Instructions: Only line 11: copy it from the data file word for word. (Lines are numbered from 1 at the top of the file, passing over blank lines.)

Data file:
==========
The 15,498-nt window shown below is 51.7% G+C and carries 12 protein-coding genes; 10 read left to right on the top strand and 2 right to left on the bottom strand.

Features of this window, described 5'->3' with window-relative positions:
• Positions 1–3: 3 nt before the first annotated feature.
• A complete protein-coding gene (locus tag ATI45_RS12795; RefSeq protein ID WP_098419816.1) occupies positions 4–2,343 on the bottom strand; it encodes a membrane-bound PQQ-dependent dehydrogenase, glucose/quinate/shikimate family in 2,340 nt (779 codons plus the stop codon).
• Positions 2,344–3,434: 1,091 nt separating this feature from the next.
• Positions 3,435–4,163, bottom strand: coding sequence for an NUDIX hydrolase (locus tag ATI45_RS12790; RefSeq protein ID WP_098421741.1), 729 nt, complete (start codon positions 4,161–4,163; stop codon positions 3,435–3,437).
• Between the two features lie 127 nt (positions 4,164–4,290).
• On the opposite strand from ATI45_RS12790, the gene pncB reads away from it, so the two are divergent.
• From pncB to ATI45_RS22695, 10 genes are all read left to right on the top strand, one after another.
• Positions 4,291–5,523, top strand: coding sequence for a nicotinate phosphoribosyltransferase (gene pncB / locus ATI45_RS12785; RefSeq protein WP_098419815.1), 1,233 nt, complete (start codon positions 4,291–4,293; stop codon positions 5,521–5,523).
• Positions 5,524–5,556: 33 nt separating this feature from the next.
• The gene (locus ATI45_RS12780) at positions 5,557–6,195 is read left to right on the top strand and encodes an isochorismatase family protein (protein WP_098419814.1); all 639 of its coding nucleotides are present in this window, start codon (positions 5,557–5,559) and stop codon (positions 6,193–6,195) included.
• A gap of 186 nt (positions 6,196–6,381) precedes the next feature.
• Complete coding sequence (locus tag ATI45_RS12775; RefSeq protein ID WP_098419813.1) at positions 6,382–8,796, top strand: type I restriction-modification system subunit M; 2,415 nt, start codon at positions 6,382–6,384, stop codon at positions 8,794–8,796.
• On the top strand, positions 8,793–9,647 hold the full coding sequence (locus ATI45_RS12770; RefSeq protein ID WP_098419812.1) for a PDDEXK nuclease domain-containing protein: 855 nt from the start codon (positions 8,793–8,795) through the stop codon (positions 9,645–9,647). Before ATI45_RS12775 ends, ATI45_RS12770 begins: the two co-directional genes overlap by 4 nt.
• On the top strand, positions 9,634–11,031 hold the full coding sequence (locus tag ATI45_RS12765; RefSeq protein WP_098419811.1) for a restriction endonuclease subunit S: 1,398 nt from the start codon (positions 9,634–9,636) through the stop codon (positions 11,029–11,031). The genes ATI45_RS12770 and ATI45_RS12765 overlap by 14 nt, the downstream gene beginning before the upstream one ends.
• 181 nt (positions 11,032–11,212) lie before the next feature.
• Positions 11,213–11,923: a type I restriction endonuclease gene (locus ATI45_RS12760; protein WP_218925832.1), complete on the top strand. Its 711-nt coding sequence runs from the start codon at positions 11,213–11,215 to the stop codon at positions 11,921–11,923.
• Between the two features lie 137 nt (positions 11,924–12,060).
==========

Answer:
• Positions 5,524–5,556: 33 nt separating this feature from the next.